Study labels depot as good civilian neighbor

March 29, 2005|by DON AINES

CHAMBERSBURG, Pa. - A joint land-use study of Letterkenny Army Depot and surrounding communities shows the military installation can peacefully co-exist with its civilian neighbors if it survives the cut in this year's Base Realignment and Closure Commission process.

The study, done by the Chambersburg engineering firm Martin & Martin Inc., indicates there are "nominal encroachment issues and no unresolvable encroachment issues," said L. Michael Ross, chairman of Opportunity '05, a group formed to support keeping the depot and its 2,400 jobs in Franklin County.

"It truly is an instance where the installation and the community aren't at each other's throats," Charles Sioberg of Martin & Martin said after presenting a summary of the report to local government officials Monday.


With more than 17,000 acres, Sioberg said the depot has room to expand operations within its fences without interfering with development in the surrounding townships of Greene, Letterkenny and Hamilton.

Much of the depot is surrounded by prime agricultural land and agriculture security zones, which indicate residential development will be slower than in other parts of the county, he said. The northwest portion of the depot borders on a state forest and Letterkenny Township has no municipal sewer system and poor soils for septic systems, which also will retard development, Sioberg said.

The number of complaint calls to local governments about ammunition demolition at the depot has decreased from 50 in 2002 to six in 2004 and one this year, Sioberg said. Most of those he described as "curiosity calls" from people who did not know the source of the sounds.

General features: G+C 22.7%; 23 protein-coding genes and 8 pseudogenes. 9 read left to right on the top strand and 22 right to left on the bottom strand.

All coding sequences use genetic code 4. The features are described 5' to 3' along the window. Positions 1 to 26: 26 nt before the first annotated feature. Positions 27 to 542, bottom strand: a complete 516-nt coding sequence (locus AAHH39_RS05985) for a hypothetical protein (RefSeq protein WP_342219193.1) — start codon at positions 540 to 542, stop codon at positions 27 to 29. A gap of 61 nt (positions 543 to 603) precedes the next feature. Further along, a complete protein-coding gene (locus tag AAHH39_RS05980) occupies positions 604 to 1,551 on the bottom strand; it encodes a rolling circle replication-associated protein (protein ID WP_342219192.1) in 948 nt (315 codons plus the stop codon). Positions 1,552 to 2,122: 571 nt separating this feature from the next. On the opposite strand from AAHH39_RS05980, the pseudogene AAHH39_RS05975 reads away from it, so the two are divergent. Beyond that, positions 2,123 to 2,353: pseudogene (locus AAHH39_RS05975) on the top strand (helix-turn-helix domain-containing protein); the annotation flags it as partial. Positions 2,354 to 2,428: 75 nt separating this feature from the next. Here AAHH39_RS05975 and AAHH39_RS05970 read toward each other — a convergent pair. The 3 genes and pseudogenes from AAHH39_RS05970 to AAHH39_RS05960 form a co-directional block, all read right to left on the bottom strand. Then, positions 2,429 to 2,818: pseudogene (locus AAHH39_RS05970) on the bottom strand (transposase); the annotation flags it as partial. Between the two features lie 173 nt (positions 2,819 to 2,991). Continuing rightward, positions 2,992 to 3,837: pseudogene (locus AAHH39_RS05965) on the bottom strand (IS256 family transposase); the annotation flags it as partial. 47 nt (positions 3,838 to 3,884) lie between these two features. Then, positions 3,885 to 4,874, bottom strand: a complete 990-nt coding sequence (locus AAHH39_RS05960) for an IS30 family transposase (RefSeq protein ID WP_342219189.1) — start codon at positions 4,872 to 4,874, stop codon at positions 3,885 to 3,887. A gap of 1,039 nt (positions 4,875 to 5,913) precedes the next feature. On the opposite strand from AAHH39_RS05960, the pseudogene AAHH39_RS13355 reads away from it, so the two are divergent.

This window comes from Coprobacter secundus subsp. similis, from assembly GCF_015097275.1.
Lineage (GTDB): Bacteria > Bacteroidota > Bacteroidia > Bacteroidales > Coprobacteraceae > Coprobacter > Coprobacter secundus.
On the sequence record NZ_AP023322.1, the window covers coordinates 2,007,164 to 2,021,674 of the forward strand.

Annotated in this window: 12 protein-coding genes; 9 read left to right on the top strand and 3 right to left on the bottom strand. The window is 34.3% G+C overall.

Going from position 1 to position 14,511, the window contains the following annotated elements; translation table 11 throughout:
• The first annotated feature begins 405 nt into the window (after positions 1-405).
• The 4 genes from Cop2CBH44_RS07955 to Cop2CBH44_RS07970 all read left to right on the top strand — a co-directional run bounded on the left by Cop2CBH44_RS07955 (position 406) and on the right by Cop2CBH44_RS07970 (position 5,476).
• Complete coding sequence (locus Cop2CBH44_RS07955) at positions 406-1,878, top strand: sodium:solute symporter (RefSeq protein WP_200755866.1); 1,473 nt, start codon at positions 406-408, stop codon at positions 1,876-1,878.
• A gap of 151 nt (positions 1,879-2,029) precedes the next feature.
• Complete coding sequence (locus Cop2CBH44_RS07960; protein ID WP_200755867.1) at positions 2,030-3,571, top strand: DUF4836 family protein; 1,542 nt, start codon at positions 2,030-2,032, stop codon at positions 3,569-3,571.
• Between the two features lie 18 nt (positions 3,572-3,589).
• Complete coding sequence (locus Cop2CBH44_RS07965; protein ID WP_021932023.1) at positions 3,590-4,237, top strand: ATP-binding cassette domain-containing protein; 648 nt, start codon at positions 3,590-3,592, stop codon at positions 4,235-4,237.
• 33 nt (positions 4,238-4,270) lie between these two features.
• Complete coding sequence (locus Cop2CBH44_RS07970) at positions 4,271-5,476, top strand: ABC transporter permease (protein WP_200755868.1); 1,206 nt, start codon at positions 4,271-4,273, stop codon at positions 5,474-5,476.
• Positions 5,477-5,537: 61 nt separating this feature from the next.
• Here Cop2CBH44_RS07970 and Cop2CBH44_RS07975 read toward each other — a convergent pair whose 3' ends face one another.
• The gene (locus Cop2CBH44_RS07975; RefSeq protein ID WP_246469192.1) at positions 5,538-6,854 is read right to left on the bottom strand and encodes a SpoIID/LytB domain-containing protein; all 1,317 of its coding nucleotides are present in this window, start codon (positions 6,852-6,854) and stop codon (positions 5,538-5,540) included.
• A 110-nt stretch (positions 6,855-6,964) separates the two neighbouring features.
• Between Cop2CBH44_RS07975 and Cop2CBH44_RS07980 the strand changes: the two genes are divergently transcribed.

Sioberg recommended notices about the demolition be included in subdivision plans so people moving to the area know what to expect.

Col. Andy Smith, the depot's director of public works, suggested notices also be included that missile radar system testing at the depot could interfere with some forms of communication, such as cordless phones, that use the same frequency range.

Sioberg also recommended improvements and a traffic signal at the intersection of U.S. 11 and Sunset Pike, which is used by trucks going to and from the depot.

The effect of the outside community on a military installation is one of the factors the base closure process will take into account as the Department of Defense readies its list of recommended closings to the commission by May 16.

When the commission sends its recommendations to Congress and the president later this year, decisions also need to be made about transferring missions from bases being closed or downsized to other installations. Ross has said Opportunity '05 wants to play a role in convincing the Department of Defense that the workload at Letterkenny should be increased.

"You can't look at BRAC '95 and translate that to what might happen in BRAC 2005," Ross said. Ten years ago, the commission recommended downsizing the depot and some of its workload was transferred to other installations, but Letterkenny has seen increased activity and hiring since the war on terrorism began, he said.

Ross said the study cost about $93,000 and was paid for with a Defense Department grant to the county and state funds for communities facing the possible closure of military bases.

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